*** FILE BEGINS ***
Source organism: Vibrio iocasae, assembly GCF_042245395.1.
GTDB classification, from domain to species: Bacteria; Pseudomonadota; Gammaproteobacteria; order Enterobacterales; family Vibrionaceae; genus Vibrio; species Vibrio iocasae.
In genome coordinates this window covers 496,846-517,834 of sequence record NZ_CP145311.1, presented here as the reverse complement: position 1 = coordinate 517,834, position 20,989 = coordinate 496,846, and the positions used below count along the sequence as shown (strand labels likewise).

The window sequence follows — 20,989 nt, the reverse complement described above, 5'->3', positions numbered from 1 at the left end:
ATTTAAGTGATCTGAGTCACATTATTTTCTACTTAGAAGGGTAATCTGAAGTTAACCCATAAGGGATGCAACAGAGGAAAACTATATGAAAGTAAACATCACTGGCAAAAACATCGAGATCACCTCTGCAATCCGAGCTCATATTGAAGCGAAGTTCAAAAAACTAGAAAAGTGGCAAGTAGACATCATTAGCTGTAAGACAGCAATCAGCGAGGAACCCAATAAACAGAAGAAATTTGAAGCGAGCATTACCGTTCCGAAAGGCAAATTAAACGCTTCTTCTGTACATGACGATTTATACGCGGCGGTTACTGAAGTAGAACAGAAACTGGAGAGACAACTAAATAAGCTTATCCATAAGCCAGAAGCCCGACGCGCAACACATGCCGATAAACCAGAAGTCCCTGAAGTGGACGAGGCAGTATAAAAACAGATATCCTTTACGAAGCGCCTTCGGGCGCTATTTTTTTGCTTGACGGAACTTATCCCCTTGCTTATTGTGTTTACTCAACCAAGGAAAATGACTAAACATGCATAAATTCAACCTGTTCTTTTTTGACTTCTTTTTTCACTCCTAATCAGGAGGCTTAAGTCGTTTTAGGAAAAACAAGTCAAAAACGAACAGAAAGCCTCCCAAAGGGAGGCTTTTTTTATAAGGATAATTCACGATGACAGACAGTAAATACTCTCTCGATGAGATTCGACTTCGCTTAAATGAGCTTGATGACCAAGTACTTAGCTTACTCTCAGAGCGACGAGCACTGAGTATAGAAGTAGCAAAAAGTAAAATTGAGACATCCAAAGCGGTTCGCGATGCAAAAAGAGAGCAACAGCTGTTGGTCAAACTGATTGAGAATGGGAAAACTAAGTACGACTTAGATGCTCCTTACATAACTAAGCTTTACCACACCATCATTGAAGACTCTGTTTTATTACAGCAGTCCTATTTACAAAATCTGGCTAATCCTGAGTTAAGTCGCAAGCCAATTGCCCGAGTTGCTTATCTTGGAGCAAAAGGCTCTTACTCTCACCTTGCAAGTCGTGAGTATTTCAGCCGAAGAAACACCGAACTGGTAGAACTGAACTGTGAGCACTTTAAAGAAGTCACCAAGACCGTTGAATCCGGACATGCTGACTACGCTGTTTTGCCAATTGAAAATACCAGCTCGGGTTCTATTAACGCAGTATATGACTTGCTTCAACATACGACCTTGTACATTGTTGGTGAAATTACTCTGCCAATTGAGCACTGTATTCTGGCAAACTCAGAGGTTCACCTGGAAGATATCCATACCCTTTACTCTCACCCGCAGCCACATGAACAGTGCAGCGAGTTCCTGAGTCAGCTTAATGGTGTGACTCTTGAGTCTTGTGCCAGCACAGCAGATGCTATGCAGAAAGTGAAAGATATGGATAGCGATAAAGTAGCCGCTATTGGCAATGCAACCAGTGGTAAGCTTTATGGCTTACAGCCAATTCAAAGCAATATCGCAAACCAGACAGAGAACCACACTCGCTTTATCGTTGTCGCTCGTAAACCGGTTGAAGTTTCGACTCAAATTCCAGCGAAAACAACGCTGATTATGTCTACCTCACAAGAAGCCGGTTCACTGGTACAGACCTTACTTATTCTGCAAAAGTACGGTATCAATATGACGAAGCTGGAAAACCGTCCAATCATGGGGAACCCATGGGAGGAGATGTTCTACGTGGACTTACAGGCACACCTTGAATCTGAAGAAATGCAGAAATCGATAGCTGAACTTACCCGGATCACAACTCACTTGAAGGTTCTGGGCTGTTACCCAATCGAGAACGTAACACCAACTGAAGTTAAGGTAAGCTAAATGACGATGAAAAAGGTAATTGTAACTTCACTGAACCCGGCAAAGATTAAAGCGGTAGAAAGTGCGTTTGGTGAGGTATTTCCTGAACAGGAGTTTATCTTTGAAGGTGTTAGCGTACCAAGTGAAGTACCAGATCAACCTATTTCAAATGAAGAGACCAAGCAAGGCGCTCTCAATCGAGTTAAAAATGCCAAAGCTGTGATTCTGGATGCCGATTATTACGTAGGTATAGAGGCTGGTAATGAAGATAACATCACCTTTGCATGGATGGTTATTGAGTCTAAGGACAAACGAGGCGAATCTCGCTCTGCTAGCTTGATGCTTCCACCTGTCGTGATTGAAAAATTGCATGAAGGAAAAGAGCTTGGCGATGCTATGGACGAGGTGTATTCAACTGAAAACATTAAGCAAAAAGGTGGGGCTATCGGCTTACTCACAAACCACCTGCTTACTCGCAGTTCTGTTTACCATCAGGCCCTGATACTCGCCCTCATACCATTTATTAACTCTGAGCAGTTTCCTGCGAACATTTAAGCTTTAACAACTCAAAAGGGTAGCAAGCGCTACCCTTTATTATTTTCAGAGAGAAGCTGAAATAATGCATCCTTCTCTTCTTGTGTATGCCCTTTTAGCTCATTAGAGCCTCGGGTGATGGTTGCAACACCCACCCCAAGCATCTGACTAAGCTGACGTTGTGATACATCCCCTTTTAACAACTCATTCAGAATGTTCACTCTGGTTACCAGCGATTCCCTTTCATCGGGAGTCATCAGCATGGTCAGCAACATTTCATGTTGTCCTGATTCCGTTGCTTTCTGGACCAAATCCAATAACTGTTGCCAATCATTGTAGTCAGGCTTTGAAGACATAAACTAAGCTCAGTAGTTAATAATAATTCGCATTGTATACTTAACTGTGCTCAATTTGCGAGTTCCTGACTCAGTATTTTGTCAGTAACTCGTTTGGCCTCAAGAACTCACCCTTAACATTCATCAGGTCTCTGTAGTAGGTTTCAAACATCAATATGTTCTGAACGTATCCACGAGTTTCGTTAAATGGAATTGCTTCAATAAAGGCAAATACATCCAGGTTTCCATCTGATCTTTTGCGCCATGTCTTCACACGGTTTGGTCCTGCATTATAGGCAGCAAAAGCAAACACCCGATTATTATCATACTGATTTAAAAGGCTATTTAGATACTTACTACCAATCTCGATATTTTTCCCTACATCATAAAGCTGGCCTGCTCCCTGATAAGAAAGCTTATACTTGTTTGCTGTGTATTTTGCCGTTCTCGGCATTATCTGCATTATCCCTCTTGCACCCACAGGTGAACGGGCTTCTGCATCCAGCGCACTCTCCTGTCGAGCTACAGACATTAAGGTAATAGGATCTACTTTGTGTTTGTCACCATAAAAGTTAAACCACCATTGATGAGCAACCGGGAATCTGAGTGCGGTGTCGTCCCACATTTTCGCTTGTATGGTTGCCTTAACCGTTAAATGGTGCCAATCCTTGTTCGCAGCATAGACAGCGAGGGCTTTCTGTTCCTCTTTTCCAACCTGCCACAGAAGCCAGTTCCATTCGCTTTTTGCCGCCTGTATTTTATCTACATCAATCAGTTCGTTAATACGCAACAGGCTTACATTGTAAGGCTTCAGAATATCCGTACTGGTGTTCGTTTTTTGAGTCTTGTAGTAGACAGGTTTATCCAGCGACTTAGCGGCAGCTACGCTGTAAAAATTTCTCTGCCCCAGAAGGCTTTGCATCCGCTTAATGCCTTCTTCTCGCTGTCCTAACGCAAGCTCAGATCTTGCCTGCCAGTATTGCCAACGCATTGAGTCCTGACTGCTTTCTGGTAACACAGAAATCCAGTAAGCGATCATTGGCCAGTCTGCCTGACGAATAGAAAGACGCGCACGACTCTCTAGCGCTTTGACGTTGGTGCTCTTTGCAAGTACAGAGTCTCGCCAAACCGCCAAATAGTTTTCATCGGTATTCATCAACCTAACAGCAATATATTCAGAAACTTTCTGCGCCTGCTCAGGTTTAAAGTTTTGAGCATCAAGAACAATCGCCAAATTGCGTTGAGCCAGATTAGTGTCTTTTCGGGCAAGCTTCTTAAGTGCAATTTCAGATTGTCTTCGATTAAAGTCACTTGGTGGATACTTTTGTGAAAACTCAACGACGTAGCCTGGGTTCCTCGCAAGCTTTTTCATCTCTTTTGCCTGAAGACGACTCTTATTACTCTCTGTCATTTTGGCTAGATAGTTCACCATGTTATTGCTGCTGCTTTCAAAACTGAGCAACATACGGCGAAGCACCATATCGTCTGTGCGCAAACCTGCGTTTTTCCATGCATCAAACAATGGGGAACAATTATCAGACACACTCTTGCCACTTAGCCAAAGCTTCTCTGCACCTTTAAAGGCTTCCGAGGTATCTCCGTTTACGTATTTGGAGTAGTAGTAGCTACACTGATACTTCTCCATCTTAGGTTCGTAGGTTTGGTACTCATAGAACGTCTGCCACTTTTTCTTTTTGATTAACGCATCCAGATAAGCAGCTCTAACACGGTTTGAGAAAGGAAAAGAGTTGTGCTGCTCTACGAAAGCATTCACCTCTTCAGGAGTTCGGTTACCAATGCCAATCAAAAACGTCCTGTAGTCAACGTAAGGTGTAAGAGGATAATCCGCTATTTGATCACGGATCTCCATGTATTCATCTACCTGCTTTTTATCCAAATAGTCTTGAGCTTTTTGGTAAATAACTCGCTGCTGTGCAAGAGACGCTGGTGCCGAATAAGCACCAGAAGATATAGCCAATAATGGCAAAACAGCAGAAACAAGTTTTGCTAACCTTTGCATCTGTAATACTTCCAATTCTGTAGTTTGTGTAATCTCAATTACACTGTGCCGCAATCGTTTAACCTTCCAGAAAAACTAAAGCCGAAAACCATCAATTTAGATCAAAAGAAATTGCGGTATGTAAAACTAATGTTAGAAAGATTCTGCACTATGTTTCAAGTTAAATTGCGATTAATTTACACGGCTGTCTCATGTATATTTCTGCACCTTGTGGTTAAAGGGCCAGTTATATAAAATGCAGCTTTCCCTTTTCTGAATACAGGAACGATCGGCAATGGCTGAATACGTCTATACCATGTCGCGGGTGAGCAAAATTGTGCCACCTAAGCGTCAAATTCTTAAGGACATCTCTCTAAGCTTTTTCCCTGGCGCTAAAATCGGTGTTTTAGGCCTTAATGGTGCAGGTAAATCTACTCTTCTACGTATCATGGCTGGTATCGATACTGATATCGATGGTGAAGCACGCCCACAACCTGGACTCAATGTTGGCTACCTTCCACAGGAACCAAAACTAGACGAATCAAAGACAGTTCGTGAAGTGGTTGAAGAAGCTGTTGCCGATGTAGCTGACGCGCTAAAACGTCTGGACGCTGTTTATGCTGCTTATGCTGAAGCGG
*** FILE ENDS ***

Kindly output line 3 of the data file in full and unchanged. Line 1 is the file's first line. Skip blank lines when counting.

In genome coordinates this window covers 496,846-517,834 of sequence record NZ_CP145311.1, presented here as the reverse complement: position 1 = coordinate 517,834, position 20,989 = coordinate 496,846, and the positions used below count along the sequence as shown (strand labels likewise).